At the birth of the twentieth century, Americans were obsessed with European royalty, their own recently ended Civil War, and their rising status among nations.
In The Port of Missing Men, Meredith Nicholson takes all three obsessions and weaves them into thriller that can still keep today’s readers’ full attention.
The Port of Missing Men by Meredith Nicholson
1907 bestseller #3. Project Gutenberg ebook#13913. My grade: B.
Spies sent by the Austrian Prime Minister failed to recover an important document that can determine who will succeed the present ailing monarch.
Count von Stroebel meets in Geneva in March, 1903 with a young man calling himself John Armitage. Armitage owns a ranch in Wyoming but could easily make people believe he is the legitimate heir to the Austrian throne.
Von Stroebel shows Armitage a photograph of the thief, a man known to Armitage as Jules Chauvenet.
Armitage and Chauvenet are both pursuing Shirley Claiborne, the pretty daughter of an American ambassador.
Before they part, von Stroebel tells Armitage, “Do something for Austria.”
The novel has no more character development than necessary for a thriller: Nicholson puts all his energy into the complicated plot.
Needless to say, the story ends with criminals brought to justice and love triumphant.
The plot and characters are readily forgettable.
The tidbits of European and American cultural history Nicholson includes will stick.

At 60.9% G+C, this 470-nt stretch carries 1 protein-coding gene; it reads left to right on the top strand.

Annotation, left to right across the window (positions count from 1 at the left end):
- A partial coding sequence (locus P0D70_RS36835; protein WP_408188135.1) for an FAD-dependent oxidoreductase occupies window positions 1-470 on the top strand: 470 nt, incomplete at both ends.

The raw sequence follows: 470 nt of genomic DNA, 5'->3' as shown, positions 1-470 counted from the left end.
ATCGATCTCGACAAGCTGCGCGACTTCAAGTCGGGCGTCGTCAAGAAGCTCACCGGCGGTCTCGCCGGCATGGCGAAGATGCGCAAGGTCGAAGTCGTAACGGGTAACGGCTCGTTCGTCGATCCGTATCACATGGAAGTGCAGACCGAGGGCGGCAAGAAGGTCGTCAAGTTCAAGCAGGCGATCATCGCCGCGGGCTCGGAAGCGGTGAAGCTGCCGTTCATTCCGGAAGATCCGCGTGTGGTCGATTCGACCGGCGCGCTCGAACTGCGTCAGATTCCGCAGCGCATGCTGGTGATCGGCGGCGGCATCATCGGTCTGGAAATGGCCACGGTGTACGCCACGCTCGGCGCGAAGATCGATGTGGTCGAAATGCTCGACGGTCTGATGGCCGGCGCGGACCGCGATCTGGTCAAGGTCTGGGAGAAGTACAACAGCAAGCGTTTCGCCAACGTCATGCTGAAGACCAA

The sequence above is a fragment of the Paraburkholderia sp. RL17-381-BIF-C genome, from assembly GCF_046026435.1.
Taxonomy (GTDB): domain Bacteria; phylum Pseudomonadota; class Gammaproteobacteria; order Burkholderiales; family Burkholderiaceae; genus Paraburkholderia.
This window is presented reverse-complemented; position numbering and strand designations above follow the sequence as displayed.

After a slow opening, Harold MacGrath’s The Puppet Crown turns a geeky sovereign bond situation into a complex tale of political intrigue.
King Leopold of Osia, cousin of the late king, came to throne because a confederation disposed the king’s brother, Josef, and “placed him on [a] puppet throne, surrounded by enemies, menaced by his adopted people, rudderless and ignorant of statecraft. ”
The Diet authorizes Leopold to borrow for public projects; a departing British diplomat purchases the bonds.
When the loan is due 10 years later, in order to effectively foreclose on government of Osia shadowy political power brokers attempt to prevent the loan from being paid or extended.
The main character is Maurice Carewe, an American journalist turned diplomat. He arrives as Osia is preparing for the wedding of Princess Alexia to the crown prince of Carnavia. The prince will pay off the bonds as the bride’s dowry if the bond holder, Baronet Fitzgerald, does not extend the loan period. The prince, however, has disappeared. Maurice unwittingly identifies Fitzgerald, who is using an assumed name. Thus begin cloak-and-dagger, dark-of night adventures with skilled swordsmen and uncloaked, dark-of-night adventures with deceitful damsels.
The Puppet Crown ends in a shockingly unexpected manner: realistically, not novelistically.
The valiant hero does not get the princess.
The cruel, scheming duchess does not get her comeuppance.
And there’s no happily-ever-after with the Austrian Empire on the rise.